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September 15—October 15

Celebrate Hispanic Heritage Month at Scholastic
Click here for more Hispanic Heritage Month information.
Hispanic Heritage Month celebrates the cultures and traditions of people from Spanish-speaking nations throughout the world. Latinos in the U.S. can trace their roots to Spain, Mexico, and the Spanish-speaking nations of Central America, South America, and the Caribbean.

In 1968, President Lyndon B. Johnson first proclaimed a week in September as National Hispanic Heritage Week. In 1988, the week was changed to an entire month. The month-long celebration officially starts September 15 and ends October 15. September 15 was chosen as the starting point for the celebration because it is the anniversary of independence of five Latin American countries: Costa Rica, El Salvador, Guatemala, Honduras, and Nicaragua. Mexico and Chile also celebrate their independence in September.

To highlight the achievements of the fastest growing minority in the U.S., several Scholastic Kid Reporters interviewed Latino leaders in their communities.
Visit Scholastic's Online Activity on Hispanic Heritage Month for a look at more Hispanic leaders, a historic time line, and activities.

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Bishop Garcia of Sacramento, California, talks to Scholastic Kid Reporter Gabriella Castaneda.
Bishop Garcia of Sacramento, California, talks to Scholastic Kid Reporter Gabriella Castaneda.
(Photo: Gabriella Castaneda)
Sacramento Bishop Inspires
Scholastic Kid Reporter discovers a great community leader in her local Bishop.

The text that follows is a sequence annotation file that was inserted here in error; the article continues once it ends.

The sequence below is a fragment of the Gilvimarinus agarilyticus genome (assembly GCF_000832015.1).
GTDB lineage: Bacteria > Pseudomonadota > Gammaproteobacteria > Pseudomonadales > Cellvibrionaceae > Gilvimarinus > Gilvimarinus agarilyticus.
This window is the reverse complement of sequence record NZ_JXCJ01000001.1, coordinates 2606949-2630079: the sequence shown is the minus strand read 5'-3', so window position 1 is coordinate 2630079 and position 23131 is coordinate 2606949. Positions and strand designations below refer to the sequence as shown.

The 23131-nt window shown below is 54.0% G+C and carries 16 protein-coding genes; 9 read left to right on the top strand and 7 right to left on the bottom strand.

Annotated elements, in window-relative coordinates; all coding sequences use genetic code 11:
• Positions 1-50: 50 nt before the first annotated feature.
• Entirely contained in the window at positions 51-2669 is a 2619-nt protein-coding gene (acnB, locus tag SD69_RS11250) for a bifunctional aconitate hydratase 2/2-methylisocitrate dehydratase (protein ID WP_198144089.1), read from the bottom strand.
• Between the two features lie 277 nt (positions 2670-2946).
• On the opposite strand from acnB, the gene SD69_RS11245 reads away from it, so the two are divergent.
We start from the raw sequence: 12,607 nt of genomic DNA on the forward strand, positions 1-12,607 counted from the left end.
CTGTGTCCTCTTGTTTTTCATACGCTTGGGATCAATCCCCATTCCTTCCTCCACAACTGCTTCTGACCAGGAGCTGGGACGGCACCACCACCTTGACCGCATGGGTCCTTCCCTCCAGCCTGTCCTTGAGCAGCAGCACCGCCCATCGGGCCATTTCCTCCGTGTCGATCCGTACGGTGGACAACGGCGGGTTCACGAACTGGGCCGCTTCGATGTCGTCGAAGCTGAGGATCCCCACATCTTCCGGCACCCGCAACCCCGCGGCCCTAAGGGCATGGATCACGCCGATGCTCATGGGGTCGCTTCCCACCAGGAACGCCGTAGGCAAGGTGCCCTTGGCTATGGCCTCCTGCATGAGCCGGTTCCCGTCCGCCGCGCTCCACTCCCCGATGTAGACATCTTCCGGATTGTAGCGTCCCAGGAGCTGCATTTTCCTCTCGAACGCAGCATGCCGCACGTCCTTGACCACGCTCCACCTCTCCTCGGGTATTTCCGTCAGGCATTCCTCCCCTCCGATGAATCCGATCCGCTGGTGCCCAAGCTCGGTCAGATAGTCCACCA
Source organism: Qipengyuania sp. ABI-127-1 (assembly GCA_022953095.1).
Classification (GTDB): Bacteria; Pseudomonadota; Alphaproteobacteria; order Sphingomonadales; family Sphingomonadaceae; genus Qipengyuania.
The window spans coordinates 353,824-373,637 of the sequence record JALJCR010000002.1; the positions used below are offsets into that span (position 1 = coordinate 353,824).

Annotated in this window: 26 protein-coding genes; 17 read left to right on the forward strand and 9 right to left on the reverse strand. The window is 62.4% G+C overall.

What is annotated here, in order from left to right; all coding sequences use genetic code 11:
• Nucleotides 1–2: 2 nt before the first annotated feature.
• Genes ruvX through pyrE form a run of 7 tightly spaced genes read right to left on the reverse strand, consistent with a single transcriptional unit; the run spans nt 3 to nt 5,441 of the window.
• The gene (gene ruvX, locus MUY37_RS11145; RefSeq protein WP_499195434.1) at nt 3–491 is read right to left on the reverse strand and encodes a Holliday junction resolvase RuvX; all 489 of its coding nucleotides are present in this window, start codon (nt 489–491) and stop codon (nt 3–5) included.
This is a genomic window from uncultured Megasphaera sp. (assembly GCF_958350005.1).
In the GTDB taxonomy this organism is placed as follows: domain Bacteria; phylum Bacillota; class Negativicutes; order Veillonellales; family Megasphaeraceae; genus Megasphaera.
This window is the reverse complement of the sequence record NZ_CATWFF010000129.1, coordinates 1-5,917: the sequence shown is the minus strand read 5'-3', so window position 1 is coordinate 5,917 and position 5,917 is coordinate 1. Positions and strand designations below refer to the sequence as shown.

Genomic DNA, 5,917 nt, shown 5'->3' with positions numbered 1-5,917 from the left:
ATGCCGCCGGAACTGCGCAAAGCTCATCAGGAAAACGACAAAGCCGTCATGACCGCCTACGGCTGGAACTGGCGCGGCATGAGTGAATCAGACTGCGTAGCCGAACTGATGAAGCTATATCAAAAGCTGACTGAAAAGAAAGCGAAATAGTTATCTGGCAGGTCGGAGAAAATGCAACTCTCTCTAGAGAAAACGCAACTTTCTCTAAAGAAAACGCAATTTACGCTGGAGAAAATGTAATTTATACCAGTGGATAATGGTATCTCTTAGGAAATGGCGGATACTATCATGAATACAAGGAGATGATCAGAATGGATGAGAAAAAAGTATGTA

By Gabriella Castaneda

Every community has its leaders. I wanted to know, what makes a good leader? I decided to talk to a leader in my community to find out.

I discovered that a good leader has a commitment to others and an important role in the community. They also have a strong sense of commitment to their heritage and background.

In my city of Sacramento, California, we have a Hispanic leader who meets and exceeds the qualities of a great leader. That leader is Bishop Richard J. Garcia.

Bishop Garcia is a very important person, not only in my community but also among Catholic organizations around the nation. He gave the first bilingual key note address at a major conference in Denver, Colorado. He is quoted often in regional newspapers about important issues.

He was the Bishop who performed my first communion and confirmation when I was in second grade. He does hundreds of first communions, baptisms, and confirmation every year.

Bishop Garcia is very proud of his culture. He was born in San Francisco on April 24, 1947 to Anita Marie Adame Garcia and John Manuel Garcia.

His parents were both born in Mexico. His grandparents have lived with him since he was little. He says they taught him how to pray.

"I get most of my culture and background from my grandparents," he told me.

Bishop Garcia encourages young people to be involved in helping others, especially now that we have an opportunity to help the victims of Hurricanes Katrina and Rita.

Kids of all backgrounds should learn about their culture, Bishop Garcia says. "Listen to the stories of your grandparents and parents or any one who is around to keep the stories going," he said.

Pope Paul II made Bishop Garcia an Auxiliary Bishop of Sacramento in 1997. He has been a big influence in my life as well as others, both young and old.

The people who work in his office really look up to him.